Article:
Climate Change: Adversative Effects on the Weather of Melbourne
Melbourne is Australia’s second-largest city. Its population is expected to increase from 3.7 to 5 million by 2026 and thus it is considered the fastest growing state capital city. In the current millennium, all the metropolitan cities have emerged as a driving force in various forms of subnational climate governance. Planning strategies for the cities have become an important mechanism to attain urban sustainability in this period. A study shows that Melbourne City incorporates critical and important elements in its planning strategies to enhance climate governance. Some of them being; inclusion of promotion of coordination principles, innovative technologies, long term planning scale, etc. This report will further put up various characteristics related to climate change, dedicated to the Melbourne region.
These climate changes are having severe impacts on our environmental systems. It directly impacts on the weather causing heatwaves, extreme storms, floods, bushfires (Adger et. al., 2007). Melbourne has come up with a “Climate Change Adaptation Strategy” in 2009, which is one of its kind in Australia, in which the approach for adapting to climate change was mapped out. In the “Adaptation Action Plan 2010” they put in detail, the steps to be taken in response for the assessment of the risk in climate change (Jones, 2012; Melbourne.vic.gov.au, 2019).
2.0 Change in precipitation
The region of Melbourne has already become a bit warmer and drier from 1950. Rainfall has also gradually declined since the 1950s, especially in autumn, and will continue in this manner if no solution is provided. The summers range from mild to warm, with an average temperature of 22ºC to 24ºC, while winters from 12ºC to 14ºC, reducing the frost days in the inland areas. In the past years, the global surface air temperatures have risen almost by 1ºC, which has led to the regions getting warmer and drier by the coming years. Some of the key reasons for the rise in temperatures and lessening of rainfall are related to human activities that release greenhouse gases. Some of these human activities include, land agriculture, forest depletion and emission of greenhouse gases. Due to these rising temperatures, the frosts days are declining rapidly which in turn are causing more intense and heavy downpours at irregular times. The risk of extreme hot days is doubled in the urban areas due to an effect called as Urban Heat Island. This could lead to a rise of up to 5.6ºC in the urban areas compared to that of the surrounding areas in the city.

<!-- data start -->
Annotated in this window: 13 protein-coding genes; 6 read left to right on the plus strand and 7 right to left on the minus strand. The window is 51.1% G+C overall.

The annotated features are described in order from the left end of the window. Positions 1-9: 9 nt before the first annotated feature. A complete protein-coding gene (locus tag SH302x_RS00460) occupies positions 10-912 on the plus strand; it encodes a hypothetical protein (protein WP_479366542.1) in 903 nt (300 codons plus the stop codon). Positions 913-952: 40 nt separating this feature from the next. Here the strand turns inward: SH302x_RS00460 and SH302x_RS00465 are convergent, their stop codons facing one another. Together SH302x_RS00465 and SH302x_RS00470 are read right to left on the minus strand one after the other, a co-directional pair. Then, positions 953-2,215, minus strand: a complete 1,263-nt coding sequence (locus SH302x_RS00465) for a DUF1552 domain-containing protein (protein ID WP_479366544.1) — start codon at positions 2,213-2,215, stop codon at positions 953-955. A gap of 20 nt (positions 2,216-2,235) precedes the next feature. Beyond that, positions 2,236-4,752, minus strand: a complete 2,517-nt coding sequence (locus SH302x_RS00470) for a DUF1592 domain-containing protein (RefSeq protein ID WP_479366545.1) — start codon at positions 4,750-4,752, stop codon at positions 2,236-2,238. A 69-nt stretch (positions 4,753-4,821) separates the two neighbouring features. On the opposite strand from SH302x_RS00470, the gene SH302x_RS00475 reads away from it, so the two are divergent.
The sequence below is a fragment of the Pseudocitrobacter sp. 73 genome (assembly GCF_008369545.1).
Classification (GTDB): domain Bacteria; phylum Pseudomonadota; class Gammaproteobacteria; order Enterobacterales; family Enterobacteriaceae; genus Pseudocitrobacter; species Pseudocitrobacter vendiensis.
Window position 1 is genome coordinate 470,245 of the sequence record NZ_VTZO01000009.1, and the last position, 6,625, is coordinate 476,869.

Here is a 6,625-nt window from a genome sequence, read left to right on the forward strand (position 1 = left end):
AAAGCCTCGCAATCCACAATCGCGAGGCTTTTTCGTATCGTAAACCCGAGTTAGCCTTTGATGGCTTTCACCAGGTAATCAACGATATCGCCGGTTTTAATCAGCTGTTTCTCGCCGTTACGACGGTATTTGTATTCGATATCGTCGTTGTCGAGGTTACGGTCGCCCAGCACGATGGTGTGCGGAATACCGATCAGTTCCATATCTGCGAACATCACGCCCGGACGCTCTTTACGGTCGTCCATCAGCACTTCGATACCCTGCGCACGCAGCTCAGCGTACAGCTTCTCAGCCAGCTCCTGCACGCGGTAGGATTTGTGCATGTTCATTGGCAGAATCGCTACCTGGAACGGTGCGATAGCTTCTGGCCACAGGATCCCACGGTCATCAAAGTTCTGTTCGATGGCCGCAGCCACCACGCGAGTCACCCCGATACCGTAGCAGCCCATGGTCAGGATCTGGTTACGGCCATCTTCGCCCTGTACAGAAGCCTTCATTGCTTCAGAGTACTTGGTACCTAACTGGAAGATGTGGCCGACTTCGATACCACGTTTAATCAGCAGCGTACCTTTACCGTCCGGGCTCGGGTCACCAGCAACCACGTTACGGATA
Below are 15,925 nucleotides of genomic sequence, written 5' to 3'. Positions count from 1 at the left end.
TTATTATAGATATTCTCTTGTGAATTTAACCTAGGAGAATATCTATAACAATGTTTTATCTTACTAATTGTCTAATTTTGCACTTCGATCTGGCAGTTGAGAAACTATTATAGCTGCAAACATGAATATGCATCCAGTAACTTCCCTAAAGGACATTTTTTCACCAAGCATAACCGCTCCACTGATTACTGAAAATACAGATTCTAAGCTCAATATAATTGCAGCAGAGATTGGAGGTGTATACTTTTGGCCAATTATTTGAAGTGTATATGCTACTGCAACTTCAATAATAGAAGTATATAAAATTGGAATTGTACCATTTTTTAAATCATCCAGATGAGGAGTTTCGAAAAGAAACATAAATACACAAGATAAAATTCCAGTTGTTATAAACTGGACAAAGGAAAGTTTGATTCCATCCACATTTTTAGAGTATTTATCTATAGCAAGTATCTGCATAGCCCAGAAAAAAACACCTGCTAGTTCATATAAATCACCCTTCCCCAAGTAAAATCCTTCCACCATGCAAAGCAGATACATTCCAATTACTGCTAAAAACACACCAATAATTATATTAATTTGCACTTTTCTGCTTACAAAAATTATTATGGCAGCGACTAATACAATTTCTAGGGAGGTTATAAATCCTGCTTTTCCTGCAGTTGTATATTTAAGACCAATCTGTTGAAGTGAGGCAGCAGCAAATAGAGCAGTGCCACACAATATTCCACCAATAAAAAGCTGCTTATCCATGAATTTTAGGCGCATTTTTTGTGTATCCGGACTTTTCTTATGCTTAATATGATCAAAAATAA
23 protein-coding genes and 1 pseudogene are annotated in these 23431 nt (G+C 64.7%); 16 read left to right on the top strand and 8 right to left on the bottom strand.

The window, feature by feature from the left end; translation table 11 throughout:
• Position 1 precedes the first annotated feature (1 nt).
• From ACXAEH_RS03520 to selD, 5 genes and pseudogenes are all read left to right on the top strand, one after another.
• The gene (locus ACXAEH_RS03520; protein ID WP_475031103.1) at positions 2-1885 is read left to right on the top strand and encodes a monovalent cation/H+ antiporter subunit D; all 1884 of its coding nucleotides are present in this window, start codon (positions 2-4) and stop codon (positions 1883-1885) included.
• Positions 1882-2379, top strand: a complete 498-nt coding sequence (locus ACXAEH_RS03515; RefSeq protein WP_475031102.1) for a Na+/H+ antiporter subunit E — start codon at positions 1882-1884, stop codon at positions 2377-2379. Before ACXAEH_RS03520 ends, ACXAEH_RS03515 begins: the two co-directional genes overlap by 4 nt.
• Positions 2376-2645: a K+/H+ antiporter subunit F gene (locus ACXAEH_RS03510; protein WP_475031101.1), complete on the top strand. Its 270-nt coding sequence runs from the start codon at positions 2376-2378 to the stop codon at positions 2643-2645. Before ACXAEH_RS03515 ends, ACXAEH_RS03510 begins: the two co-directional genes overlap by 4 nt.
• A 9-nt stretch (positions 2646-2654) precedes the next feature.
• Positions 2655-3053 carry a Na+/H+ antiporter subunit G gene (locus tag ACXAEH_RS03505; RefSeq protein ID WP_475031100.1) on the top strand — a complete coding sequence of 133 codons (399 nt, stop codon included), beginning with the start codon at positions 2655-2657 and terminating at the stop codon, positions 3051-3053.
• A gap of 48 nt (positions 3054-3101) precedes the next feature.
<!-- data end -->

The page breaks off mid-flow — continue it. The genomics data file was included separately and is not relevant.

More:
The city is working towards understanding the needs of its people and protecting them from the impacts of reduced rainfall and extreme heat. They are investing in infrastructure and working towards satisfying the targets with a smarter use of drinking water and bring flexibility to the increasingly scarce rainfall and drought periods.
The figure below shows an increase in temperatures in various parts of Melbourne as well as a decrease in rainfall since 1950s (Climatechangeinaustralia.gov.au, 2019).
Figure 1.0 Temperature and rainfall changes (Climatechangeaustralia.gov.au, 2019).
3.0 Sea level and humidity
Due to change in climate, it is predicted that there will be an average sea level rise of about 5cm to 15cm by the year 2030 and a rise of 16cm to 47cm in the year 2070 along the coastline of Victoria. The risks of high sea levels are not severe in the immediate future but are very prominent in the years of 2070 with the current climate change projections. Higher sea levels in 2070, with intense storms and high urge storm heights, will greatly affect the coastal and riverine areas to get flooded by storm events (City of Melbourne, 2009).
Long term strategies are more effective to tackle the high sea levels than potentially drastic and urgent steps taken when shores are inundated. The most effective measure which can be taken are while urban planning and infrastructure decisions in short term. Avoiding building strategies that enable to construction in and around inundated prone areas. Engage policies that involve in encouraging landowners to relocate through tax benefits (Melbourne.vic.gov.au, 2019; NCCARF, 2016).